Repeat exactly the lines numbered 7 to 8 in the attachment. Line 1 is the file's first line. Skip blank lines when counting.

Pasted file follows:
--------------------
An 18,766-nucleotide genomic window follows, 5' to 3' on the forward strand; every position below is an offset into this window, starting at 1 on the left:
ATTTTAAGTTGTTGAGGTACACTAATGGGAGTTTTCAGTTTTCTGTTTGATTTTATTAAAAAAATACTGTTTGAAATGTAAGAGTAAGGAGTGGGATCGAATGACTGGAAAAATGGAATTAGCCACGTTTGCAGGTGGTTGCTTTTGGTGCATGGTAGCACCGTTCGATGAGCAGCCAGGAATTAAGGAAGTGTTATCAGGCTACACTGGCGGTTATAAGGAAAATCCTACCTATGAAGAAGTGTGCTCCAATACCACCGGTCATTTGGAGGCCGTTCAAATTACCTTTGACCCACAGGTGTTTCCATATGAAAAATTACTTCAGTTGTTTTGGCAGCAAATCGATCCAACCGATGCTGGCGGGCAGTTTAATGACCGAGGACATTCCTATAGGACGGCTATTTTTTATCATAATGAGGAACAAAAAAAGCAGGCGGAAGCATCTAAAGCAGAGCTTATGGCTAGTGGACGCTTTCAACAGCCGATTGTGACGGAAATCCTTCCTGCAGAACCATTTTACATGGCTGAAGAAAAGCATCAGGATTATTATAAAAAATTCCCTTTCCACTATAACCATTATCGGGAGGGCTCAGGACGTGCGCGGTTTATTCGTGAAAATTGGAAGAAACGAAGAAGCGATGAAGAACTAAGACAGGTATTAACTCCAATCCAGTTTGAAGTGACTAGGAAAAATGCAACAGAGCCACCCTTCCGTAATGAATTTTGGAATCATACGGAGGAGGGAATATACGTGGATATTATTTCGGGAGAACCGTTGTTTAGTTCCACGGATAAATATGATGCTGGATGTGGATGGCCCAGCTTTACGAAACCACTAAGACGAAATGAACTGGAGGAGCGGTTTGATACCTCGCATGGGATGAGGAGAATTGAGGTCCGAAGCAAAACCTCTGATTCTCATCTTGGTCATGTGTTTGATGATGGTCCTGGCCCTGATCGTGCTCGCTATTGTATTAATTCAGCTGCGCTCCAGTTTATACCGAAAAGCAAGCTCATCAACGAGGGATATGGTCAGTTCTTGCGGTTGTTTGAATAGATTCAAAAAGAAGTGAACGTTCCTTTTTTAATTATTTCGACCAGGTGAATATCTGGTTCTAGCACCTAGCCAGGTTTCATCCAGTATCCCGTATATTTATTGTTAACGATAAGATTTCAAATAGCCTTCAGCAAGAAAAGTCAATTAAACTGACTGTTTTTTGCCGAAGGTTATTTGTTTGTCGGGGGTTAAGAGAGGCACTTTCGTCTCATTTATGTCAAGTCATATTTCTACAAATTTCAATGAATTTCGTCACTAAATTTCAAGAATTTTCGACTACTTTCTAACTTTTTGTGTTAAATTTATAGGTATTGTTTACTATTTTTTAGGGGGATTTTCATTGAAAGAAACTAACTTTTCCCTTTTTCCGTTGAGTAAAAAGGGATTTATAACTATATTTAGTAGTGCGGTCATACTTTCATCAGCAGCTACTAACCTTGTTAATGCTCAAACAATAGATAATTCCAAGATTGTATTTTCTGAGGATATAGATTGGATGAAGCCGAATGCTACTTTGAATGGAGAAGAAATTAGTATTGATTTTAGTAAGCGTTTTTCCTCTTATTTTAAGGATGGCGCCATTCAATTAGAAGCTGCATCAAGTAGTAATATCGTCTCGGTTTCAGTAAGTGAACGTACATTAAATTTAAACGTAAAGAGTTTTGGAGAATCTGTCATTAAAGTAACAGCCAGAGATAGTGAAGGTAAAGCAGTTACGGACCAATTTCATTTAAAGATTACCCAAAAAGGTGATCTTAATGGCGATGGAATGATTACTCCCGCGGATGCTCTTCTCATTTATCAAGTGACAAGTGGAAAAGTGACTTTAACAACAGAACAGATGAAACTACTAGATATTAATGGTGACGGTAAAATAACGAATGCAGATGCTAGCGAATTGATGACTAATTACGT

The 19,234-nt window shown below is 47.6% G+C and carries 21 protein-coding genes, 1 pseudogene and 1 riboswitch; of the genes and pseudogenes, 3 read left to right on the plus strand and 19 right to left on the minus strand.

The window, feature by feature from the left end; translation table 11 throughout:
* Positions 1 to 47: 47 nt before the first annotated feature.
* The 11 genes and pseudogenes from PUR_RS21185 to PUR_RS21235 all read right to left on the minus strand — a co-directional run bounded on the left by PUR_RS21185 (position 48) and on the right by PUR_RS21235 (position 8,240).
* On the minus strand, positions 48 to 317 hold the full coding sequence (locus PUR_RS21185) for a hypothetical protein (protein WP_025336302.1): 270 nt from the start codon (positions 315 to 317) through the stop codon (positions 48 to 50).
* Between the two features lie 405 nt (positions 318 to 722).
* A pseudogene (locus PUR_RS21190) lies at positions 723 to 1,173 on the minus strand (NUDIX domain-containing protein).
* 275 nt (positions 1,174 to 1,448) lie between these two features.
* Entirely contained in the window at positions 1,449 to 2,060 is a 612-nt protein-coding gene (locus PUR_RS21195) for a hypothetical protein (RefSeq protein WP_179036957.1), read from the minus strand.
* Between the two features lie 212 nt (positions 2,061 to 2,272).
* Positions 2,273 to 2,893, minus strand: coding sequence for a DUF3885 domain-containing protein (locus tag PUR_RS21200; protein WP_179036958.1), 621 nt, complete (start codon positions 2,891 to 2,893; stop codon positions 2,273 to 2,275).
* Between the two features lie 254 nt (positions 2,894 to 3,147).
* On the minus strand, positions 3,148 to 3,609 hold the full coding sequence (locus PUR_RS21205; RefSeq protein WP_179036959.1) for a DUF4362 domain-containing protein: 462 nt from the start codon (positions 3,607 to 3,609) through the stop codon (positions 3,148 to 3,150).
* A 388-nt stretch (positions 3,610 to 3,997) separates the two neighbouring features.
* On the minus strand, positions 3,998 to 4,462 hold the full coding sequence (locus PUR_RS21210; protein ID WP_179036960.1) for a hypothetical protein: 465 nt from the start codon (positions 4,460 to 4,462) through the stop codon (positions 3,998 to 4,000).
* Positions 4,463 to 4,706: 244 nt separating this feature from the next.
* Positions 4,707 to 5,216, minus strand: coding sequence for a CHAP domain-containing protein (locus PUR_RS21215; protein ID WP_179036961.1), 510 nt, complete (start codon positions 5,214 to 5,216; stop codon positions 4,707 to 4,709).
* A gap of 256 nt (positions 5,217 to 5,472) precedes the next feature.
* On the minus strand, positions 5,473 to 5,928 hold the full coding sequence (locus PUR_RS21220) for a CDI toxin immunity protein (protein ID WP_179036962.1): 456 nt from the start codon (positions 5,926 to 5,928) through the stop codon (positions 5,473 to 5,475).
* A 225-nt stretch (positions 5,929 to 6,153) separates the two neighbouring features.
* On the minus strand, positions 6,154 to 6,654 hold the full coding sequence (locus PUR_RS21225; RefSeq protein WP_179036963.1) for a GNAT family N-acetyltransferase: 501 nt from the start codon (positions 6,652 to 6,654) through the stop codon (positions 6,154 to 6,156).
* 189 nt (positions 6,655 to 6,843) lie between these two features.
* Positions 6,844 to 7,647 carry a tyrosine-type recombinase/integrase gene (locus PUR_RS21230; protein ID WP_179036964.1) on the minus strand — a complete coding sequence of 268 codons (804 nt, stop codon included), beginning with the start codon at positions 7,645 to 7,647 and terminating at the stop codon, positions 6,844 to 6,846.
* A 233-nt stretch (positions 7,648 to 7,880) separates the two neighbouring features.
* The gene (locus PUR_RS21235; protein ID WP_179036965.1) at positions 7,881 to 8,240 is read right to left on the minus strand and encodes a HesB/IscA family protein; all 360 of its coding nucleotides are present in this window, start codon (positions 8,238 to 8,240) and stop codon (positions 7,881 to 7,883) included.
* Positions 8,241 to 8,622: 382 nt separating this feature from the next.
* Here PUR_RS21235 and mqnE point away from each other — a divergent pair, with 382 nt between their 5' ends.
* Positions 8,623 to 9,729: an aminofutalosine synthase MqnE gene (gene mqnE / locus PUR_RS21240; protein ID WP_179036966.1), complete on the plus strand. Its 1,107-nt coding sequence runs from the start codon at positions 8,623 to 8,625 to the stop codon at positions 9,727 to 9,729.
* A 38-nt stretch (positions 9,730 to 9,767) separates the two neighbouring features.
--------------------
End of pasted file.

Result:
* On the minus strand, positions 48 to 317 hold the full coding sequence (locus PUR_RS21185) for a hypothetical protein (protein WP_025336302.1): 270 nt from the start codon (positions 315 to 317) through the stop codon (positions 48 to 50).
* Between the two features lie 405 nt (positions 318 to 722).